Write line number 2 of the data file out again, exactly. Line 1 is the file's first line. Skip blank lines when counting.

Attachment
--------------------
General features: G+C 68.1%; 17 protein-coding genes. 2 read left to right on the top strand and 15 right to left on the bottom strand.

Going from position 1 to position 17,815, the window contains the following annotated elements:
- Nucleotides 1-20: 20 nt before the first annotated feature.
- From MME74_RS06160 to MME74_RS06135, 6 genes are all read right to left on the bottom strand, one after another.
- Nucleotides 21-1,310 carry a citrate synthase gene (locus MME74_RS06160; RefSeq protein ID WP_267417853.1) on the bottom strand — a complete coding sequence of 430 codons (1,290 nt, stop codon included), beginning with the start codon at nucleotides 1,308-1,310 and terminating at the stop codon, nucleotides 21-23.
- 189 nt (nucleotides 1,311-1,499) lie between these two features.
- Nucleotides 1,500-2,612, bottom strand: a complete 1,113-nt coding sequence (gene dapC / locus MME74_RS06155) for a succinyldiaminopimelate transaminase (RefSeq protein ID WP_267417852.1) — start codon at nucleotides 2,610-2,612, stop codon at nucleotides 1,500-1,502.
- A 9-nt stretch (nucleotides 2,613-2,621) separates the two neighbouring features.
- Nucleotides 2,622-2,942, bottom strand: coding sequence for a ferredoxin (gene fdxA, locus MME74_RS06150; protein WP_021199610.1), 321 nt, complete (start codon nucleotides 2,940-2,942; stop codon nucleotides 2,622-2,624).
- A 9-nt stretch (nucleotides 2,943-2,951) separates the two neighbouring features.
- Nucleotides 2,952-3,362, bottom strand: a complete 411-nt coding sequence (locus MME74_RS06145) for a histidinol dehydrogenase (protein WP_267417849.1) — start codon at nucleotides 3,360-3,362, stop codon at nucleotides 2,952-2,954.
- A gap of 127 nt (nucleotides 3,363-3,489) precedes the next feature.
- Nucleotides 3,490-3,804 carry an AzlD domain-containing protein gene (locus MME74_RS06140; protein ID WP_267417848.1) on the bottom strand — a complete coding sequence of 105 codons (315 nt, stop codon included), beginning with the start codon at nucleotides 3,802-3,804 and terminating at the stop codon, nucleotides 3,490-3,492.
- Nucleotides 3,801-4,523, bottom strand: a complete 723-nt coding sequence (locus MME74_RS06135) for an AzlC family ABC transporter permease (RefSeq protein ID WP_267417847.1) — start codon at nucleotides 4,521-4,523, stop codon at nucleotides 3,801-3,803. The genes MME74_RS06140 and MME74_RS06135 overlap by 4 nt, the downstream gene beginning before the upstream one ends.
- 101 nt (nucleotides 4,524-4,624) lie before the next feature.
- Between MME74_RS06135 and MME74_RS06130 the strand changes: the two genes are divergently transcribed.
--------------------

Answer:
Going from position 1 to position 17,815, the window contains the following annotated elements: